McDonald’s, Franchisees Second-Largest Contributor to Campaign To Repeal Employer-Sponsored Health Coverage Law
McDonald's and its franchisees together are the second-largest contributors to a campaign against Proposition 72, a referendum on the Nov. 2 statewide ballot that would preserve a state law (SB 2) requiring some employers to provide health insurance for employees, the Chicago Tribune reports (Kaiser, Chicago Tribune, 8/19).
SB 2, which is scheduled to take effect Jan. 1, 2006, will require employers with 200 or more employees to provide health insurance to workers and their dependents by 2006 or pay into a state fund to provide such coverage. By 2007, employers with 50 to 199 employees will have to provide health insurance to workers only. Companies with fewer than 20 workers will not have to comply with the law, and the law also will exempt employers with 20 to 49 workers unless the state provides them with tax credits to offset the cost of health coverage (California Healthline, 8/12).
Recent state filings by a group that supports SB 2 indicate that McDonald's and its franchisees have made more than 500 contributions totaling $788,000 -- more than half of the campaign's total contributions. The California Restaurant Association ranks first in contributions, with $1.2 million donated to the effort. Several other businesses and restaurants have helped raise $6.5 million for the campaign against Proposition 72, according to the Tribune. The California Chamber of Commerce plans to raise $12 million to $15 million for the campaign, according to chamber President Allan Zaremberg.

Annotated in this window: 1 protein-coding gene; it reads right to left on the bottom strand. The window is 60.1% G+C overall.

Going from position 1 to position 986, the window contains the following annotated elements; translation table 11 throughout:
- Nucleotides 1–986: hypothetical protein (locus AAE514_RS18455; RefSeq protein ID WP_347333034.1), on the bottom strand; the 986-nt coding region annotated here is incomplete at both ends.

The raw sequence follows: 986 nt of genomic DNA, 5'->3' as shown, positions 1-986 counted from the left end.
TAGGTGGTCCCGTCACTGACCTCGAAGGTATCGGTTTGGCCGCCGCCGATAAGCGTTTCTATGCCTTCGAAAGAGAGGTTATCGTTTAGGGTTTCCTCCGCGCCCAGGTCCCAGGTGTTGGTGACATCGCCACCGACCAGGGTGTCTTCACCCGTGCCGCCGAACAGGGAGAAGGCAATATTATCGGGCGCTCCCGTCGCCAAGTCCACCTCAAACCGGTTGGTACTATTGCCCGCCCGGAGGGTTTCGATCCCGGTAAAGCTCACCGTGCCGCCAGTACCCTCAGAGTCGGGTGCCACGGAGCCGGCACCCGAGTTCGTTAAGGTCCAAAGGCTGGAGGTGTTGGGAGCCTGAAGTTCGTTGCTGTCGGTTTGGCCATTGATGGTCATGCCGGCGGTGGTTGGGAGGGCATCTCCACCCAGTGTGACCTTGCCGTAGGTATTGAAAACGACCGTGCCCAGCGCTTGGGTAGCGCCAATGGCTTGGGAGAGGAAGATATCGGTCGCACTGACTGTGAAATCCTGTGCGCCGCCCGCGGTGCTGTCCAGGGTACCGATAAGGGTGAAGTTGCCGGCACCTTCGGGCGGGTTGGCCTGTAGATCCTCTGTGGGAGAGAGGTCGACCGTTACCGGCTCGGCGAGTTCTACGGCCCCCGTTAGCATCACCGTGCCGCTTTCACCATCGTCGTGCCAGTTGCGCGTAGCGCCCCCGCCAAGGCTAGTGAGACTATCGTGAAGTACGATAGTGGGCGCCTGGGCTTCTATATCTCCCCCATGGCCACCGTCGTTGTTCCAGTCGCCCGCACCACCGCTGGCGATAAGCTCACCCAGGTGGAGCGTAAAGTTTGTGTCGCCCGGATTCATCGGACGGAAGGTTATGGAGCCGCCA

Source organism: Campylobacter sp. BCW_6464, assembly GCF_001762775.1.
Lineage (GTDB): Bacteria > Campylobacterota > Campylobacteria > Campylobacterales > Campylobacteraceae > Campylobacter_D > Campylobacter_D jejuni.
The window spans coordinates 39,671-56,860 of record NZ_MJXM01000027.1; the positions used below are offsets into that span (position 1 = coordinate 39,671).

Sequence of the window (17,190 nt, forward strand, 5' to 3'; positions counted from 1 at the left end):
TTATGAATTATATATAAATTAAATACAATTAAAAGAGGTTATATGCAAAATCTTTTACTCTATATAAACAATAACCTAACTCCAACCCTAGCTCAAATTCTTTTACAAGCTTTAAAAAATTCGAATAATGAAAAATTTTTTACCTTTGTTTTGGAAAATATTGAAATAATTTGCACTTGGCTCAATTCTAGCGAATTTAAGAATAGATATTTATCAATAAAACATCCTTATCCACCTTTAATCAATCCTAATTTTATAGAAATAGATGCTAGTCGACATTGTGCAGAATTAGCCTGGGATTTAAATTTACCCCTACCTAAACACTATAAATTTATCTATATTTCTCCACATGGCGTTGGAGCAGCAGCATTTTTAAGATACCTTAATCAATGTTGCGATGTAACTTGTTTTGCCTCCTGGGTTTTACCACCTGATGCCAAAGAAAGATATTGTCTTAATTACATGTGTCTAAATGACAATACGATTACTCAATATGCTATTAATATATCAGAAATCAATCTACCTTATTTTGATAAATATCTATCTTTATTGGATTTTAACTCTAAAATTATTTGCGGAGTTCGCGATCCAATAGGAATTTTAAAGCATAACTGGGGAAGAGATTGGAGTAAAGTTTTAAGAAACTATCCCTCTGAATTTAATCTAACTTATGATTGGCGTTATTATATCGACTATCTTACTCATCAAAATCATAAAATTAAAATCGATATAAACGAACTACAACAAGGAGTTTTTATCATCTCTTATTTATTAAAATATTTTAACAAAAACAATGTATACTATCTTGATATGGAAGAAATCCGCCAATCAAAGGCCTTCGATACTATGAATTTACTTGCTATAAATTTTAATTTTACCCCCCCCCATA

The implementation of SB 2 would "heap significant new costs" on businesses such as McDonald's, Sears Roebuck and smaller firms that do not offer health insurance, according to the Tribune. In a statement, McDonald's said it is opposing the legislation because it "could limit [the company's] ability to re-invest in the California economy."
Zaremberg said, "You shouldn't have to turn everybody's health care upside down to address the need of improved access. When you're the only state in the continental U.S. that has an employer mandate, you know that puts you at a competitive disadvantage for jobs."
Alina Salganicoff, a vice president at the Kaiser Family Foundation, said, "If they can [implement SB 2] successfully, I think you are going to see this in other states."
Consumers Union attorney Earl Lui said, "I don't think the economy is going to crumble if McDonald's has to offer health care coverage" (Chicago Tribune, 8/19).
The ballot title and summary for Proposition 72 is available online. Note: You must have Adobe Acrobat Reader to access the summary.
Additional information on SB 2 is available online.